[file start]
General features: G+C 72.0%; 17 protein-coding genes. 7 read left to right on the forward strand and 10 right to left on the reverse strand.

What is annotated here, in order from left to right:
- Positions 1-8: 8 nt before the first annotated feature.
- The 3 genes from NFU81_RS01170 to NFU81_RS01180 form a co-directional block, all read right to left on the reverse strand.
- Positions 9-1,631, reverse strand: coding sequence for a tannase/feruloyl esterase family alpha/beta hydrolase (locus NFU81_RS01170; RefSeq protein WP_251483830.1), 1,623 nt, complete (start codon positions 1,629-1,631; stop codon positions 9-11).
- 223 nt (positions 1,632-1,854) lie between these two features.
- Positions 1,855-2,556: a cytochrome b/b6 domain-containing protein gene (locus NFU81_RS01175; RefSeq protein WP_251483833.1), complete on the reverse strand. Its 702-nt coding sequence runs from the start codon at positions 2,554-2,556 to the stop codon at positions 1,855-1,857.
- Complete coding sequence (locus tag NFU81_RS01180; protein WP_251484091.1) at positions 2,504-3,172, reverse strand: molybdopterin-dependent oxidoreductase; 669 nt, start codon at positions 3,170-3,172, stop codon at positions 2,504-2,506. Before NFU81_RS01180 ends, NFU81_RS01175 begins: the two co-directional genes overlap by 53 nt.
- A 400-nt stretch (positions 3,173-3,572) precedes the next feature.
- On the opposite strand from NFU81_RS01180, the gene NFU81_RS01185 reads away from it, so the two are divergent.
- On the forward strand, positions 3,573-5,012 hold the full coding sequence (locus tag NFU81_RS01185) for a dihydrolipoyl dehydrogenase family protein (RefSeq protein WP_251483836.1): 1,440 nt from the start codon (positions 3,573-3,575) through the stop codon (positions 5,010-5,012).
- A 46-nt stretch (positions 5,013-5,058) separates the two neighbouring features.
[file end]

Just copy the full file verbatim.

General features: G+C 72.0%; 17 protein-coding genes. 7 read left to right on the forward strand and 10 right to left on the reverse strand.

What is annotated here, in order from left to right:
- Positions 1-8: 8 nt before the first annotated feature.
- The 3 genes from NFU81_RS01170 to NFU81_RS01180 form a co-directional block, all read right to left on the reverse strand.
- Positions 9-1,631, reverse strand: coding sequence for a tannase/feruloyl esterase family alpha/beta hydrolase (locus NFU81_RS01170; RefSeq protein WP_251483830.1), 1,623 nt, complete (start codon positions 1,629-1,631; stop codon positions 9-11).
- 223 nt (positions 1,632-1,854) lie between these two features.
- Positions 1,855-2,556: a cytochrome b/b6 domain-containing protein gene (locus NFU81_RS01175; RefSeq protein WP_251483833.1), complete on the reverse strand. Its 702-nt coding sequence runs from the start codon at positions 2,554-2,556 to the stop codon at positions 1,855-1,857.
- Complete coding sequence (locus tag NFU81_RS01180; protein WP_251484091.1) at positions 2,504-3,172, reverse strand: molybdopterin-dependent oxidoreductase; 669 nt, start codon at positions 3,170-3,172, stop codon at positions 2,504-2,506. Before NFU81_RS01180 ends, NFU81_RS01175 begins: the two co-directional genes overlap by 53 nt.
- A 400-nt stretch (positions 3,173-3,572) precedes the next feature.
- On the opposite strand from NFU81_RS01180, the gene NFU81_RS01185 reads away from it, so the two are divergent.
- On the forward strand, positions 3,573-5,012 hold the full coding sequence (locus tag NFU81_RS01185) for a dihydrolipoyl dehydrogenase family protein (RefSeq protein WP_251483836.1): 1,440 nt from the start codon (positions 3,573-3,575) through the stop codon (positions 5,010-5,012).
- A 46-nt stretch (positions 5,013-5,058) separates the two neighbouring features.